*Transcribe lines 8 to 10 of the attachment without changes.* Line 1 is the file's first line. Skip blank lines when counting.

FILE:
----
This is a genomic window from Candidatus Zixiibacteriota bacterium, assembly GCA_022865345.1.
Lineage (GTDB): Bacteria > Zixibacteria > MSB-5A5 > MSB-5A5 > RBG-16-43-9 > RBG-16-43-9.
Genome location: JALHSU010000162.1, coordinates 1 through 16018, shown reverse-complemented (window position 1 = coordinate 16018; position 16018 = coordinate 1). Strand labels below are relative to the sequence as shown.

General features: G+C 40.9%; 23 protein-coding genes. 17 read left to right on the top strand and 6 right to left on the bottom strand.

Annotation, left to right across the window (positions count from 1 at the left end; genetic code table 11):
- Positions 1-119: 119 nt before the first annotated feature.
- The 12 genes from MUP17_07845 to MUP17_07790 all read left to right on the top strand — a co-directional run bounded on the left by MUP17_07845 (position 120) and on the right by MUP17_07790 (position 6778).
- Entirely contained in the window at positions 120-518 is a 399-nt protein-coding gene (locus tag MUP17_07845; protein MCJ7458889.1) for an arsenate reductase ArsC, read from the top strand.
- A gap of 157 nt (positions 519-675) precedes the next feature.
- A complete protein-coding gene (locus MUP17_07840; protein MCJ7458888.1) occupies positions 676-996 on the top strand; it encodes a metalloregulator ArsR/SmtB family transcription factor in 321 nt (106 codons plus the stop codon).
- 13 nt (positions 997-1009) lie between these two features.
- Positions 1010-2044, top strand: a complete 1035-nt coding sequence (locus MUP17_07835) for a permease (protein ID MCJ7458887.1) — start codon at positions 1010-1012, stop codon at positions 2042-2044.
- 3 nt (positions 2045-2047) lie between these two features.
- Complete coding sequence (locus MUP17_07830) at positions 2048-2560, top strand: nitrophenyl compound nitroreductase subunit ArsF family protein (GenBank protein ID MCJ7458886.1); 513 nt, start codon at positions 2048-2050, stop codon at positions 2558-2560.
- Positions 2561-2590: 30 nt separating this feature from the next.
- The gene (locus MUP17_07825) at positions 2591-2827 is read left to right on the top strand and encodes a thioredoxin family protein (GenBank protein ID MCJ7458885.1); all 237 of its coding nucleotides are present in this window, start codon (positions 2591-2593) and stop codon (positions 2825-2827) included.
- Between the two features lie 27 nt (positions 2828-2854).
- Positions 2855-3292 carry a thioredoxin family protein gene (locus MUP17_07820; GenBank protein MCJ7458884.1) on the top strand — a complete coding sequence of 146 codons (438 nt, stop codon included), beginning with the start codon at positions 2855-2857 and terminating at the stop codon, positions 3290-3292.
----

- Entirely contained in the window at positions 120-518 is a 399-nt protein-coding gene (locus tag MUP17_07845; protein MCJ7458889.1) for an arsenate reductase ArsC, read from the top strand.
- A gap of 157 nt (positions 519-675) precedes the next feature.
- A complete protein-coding gene (locus MUP17_07840; protein MCJ7458888.1) occupies positions 676-996 on the top strand; it encodes a metalloregulator ArsR/SmtB family transcription factor in 321 nt (106 codons plus the stop codon).